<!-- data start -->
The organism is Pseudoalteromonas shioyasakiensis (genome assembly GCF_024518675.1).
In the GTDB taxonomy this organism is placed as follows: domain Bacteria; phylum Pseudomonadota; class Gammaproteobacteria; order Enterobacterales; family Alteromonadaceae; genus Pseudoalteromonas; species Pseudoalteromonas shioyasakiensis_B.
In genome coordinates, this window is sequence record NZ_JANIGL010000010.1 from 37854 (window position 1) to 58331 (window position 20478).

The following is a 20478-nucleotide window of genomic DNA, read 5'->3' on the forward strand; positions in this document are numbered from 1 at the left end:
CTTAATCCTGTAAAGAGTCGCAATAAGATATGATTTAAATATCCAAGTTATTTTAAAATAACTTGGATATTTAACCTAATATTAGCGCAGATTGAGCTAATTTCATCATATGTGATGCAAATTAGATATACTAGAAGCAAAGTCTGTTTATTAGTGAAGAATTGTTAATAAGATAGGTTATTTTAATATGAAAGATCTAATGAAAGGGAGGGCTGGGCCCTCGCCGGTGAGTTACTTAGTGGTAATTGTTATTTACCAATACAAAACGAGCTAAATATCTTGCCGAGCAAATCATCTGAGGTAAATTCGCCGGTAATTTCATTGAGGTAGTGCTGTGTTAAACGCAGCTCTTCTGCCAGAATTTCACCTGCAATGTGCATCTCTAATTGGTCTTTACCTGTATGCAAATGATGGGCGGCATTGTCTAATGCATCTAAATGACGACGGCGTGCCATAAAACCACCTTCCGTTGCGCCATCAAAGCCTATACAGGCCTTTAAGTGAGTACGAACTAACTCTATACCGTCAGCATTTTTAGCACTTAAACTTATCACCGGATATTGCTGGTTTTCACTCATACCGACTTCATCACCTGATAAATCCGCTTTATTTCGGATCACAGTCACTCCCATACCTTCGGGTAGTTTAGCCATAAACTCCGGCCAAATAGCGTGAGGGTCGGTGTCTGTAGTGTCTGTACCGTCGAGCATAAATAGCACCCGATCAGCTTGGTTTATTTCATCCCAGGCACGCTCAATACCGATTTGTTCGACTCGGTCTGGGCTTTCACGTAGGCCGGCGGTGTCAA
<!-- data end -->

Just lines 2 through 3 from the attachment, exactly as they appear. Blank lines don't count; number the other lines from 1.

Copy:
In the GTDB taxonomy this organism is placed as follows: domain Bacteria; phylum Pseudomonadota; class Gammaproteobacteria; order Enterobacterales; family Alteromonadaceae; genus Pseudoalteromonas; species Pseudoalteromonas shioyasakiensis_B.
In genome coordinates, this window is sequence record NZ_JANIGL010000010.1 from 37854 (window position 1) to 58331 (window position 20478).